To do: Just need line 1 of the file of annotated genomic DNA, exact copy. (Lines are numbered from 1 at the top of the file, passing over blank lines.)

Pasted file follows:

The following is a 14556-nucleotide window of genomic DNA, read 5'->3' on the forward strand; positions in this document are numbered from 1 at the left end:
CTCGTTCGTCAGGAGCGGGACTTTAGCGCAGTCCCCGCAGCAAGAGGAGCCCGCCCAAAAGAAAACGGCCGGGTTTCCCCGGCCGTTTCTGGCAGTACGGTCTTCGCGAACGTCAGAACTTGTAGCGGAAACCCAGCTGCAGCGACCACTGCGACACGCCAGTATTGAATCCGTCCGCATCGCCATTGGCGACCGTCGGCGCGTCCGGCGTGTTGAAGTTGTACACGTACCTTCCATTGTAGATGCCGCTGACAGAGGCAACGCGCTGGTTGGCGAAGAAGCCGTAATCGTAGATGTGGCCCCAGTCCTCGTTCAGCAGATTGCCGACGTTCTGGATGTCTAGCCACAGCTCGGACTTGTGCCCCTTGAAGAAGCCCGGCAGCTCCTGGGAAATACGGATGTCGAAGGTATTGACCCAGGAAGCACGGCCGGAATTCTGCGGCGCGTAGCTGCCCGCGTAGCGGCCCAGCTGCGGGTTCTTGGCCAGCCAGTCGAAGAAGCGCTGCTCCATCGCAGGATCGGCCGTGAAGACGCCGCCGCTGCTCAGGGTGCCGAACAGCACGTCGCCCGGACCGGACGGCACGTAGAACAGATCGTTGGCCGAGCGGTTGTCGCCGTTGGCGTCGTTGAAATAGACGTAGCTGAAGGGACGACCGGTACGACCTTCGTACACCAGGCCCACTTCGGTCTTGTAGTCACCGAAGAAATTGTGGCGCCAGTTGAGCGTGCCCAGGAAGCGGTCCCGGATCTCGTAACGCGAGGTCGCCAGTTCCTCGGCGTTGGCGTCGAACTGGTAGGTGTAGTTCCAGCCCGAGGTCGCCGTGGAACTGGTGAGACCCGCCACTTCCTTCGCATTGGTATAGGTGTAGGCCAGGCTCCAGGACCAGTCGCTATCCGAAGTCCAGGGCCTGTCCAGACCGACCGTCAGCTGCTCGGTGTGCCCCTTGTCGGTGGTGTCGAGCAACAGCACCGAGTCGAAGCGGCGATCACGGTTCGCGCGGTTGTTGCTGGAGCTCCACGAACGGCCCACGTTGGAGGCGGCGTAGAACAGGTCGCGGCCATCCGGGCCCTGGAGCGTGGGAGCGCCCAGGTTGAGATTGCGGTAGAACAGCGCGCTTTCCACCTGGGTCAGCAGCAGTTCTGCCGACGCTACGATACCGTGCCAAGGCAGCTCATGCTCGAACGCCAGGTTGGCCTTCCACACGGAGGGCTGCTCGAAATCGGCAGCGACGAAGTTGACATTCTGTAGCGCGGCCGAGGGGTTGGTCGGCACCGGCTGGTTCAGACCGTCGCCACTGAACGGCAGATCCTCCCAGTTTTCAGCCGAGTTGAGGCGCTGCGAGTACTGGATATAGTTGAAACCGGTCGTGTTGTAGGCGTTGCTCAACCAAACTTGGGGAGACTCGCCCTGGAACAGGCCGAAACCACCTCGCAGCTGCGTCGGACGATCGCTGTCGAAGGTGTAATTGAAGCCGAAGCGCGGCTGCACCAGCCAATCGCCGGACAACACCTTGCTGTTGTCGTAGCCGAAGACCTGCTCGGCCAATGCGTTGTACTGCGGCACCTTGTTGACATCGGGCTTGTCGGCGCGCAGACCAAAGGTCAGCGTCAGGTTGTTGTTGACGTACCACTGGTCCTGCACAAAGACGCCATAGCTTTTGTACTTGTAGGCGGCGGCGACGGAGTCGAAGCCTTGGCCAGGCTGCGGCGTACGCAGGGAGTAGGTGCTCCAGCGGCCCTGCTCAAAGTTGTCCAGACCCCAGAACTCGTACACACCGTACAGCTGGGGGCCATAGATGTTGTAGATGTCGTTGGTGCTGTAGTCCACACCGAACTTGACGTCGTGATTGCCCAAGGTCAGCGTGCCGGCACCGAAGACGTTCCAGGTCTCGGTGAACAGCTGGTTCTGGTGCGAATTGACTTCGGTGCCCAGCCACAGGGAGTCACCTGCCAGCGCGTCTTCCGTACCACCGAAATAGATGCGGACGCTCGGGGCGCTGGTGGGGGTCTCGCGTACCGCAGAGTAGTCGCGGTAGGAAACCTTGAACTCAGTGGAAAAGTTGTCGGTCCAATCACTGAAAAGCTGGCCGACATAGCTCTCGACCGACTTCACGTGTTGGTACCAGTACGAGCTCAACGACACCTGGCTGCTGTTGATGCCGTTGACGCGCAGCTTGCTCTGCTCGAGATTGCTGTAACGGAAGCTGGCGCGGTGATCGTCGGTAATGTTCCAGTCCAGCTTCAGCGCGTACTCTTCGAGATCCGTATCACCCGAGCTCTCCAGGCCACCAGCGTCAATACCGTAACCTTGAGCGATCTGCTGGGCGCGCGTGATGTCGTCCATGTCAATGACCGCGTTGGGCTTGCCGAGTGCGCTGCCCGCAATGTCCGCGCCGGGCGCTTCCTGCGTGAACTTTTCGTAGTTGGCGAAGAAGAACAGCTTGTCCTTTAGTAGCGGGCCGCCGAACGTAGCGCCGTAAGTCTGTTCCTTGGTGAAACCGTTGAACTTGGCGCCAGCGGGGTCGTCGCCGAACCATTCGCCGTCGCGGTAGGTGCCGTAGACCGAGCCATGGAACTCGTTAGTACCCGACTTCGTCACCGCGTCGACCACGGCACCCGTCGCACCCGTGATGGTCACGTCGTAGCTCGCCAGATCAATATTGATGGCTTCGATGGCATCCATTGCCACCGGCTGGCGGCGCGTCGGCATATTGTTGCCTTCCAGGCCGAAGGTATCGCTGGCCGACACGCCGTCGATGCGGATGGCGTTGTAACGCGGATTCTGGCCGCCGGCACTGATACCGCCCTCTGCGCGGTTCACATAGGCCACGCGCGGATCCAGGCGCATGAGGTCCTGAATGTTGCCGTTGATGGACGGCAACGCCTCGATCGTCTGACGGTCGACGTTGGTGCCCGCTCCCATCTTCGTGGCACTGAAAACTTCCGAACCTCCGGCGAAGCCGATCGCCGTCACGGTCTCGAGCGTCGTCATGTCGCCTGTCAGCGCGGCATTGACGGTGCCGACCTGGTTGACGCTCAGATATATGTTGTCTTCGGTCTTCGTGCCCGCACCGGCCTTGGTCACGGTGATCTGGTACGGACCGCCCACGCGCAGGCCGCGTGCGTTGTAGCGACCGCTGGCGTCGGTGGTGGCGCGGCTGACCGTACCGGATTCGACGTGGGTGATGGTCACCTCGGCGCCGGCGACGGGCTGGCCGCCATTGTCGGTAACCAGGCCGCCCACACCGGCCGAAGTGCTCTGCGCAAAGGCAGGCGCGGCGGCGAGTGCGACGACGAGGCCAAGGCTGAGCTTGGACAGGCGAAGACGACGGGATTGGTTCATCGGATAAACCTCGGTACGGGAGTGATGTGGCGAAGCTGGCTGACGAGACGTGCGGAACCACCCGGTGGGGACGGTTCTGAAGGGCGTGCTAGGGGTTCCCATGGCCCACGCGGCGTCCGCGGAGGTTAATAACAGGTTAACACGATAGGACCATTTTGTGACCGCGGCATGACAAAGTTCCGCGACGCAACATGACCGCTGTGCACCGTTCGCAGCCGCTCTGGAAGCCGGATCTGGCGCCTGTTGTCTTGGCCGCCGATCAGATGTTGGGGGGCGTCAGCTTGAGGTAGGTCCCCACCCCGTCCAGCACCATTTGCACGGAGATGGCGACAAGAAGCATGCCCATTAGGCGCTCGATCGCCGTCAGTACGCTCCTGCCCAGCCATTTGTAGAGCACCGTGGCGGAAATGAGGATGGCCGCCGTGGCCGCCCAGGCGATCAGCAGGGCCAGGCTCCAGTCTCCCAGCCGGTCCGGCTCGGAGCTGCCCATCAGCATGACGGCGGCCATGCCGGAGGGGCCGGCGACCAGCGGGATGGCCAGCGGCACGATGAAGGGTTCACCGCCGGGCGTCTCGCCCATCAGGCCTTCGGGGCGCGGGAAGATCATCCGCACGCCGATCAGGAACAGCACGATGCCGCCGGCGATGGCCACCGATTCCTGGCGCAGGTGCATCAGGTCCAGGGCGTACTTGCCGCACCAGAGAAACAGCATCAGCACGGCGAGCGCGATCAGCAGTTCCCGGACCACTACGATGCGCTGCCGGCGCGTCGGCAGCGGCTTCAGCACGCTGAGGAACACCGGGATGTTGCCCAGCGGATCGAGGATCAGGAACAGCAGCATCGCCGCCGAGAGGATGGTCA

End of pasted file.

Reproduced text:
The following is a 14556-nucleotide window of genomic DNA, read 5'->3' on the forward strand; positions in this document are numbered from 1 at the left end: